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  • Zayce​​​​​​​ says that her family forced her to participate in a exorcism-type ritual performed by a cleric.

    Zayce​​​​​​​ says that her family forced her to participate in a exorcism-type ritual performed by a cleric. | Photo: Reuters

Published 18 April 2019

The young woman has been in Canada since late 2018, and has applied for asylum.

Zoella Zayce, a nineteen-year-old transgender woman from Brunei, is seeking asylum in Canada after her home country recently added provisions to the penal code that threaten the lives of LGBTQ citizens. 

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The young woman has been in Canada since late 2018 and has applied for asylum. Zayce continues to wait for the result of her application. The teen disclosed that she chose to travel to Canada because of the distance from Brunei, hoping that it would be too much of an expense for anyone to attempt retrieving her.

While Zayce​​​​​​​​​​​​​​ acknowledges the threat of being sent back, she says she "wouldn't mind dying back there, because... living [in Canada for] a year is much better than living all my life back in Brunei."

The transgender woman also cites Canada's history of accepting those who have fled their countries as another reason for the decision to make the move there.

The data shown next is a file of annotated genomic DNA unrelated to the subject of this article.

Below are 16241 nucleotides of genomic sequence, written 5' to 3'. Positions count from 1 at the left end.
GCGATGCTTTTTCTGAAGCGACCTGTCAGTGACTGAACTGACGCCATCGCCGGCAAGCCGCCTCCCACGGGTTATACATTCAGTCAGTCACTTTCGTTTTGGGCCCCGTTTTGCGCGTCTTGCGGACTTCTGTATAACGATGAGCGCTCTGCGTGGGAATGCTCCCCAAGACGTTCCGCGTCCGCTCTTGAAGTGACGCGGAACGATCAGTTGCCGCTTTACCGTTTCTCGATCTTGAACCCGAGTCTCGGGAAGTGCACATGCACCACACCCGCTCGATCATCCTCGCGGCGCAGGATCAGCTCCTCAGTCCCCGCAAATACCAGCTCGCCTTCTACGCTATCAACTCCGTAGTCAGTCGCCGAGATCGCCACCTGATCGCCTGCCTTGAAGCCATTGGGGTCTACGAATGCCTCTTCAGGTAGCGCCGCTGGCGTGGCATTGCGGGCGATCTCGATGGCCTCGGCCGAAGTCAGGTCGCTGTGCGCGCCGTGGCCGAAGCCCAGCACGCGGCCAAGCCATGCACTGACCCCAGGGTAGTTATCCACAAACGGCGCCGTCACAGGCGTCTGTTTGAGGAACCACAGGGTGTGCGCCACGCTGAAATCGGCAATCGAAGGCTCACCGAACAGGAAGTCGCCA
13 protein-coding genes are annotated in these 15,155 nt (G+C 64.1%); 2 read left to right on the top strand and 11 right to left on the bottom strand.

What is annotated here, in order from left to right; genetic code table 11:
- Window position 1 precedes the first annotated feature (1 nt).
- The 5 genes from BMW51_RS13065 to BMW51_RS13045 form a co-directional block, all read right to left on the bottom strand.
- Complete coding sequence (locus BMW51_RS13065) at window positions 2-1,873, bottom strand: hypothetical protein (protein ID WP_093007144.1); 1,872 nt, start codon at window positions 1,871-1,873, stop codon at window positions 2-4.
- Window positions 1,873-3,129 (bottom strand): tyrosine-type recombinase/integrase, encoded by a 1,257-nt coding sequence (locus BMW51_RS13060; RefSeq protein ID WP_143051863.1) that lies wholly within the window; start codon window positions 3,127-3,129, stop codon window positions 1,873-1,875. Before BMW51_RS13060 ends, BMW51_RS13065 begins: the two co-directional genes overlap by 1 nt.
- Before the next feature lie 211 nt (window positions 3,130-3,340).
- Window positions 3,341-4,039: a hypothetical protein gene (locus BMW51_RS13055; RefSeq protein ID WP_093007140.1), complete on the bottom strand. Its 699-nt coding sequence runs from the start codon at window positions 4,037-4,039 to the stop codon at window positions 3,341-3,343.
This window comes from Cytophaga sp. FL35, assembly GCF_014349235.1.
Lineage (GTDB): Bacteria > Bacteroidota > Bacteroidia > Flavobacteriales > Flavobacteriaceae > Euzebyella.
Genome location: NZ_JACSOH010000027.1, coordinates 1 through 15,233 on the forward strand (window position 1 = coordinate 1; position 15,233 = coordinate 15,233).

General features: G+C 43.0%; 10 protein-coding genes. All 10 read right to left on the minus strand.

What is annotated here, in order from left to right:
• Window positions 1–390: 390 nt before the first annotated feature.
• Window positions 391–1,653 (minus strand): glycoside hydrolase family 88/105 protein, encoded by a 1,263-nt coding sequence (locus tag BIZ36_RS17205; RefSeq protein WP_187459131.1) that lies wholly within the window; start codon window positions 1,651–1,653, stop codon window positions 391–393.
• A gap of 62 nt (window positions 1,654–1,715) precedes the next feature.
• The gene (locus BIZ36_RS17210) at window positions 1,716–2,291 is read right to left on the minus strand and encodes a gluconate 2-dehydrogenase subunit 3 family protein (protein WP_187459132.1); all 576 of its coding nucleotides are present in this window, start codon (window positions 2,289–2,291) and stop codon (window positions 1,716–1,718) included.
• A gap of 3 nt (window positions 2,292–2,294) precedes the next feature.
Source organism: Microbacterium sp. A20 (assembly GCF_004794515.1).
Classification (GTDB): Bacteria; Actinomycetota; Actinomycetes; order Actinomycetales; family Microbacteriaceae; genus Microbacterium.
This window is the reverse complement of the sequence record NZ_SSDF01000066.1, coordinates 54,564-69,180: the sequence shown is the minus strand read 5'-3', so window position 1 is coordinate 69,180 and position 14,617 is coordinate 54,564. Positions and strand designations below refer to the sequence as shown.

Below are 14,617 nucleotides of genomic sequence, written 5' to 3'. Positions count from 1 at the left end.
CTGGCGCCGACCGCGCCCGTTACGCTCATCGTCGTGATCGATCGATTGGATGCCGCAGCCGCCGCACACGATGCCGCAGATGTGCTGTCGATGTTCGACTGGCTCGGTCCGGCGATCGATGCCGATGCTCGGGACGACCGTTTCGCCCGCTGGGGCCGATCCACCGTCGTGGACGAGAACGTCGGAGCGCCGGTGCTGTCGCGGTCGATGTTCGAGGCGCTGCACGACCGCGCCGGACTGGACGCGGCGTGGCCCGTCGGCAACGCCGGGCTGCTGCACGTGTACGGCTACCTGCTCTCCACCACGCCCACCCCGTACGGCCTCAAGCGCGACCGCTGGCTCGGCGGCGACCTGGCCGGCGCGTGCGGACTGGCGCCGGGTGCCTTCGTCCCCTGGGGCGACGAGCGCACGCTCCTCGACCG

In Brunei, a country with Islamic laws that punishes homosexual sex, with death by stoning and whipping, Zayce says that she could end up being reported to the authorities if her sexuality is deemed questionable.

The United Nations has classified Brunei's recently implemented provisions as a human rights violation.

Zayce​​​​​​​ says she was aware of her gender identity from a young age, and that her family forced her to participate in a ritual performed by a cleric, which she describes as similar to an exorcism. 

The woman describes her family as conservative, which is unsurprising in a country that has a 67% Muslim population. While the penal code provisions are aligned with Sharia law, many of the legislation still apply to the country's non-Muslim citizens, which includes Christians and Buddhists. 

Zayce stated that, even without Sharia law in place, the people of Brunei would try to "lynch you, and do their own justice."

"I knew I had to leave very soon," Zayce stated.​​​​​​​

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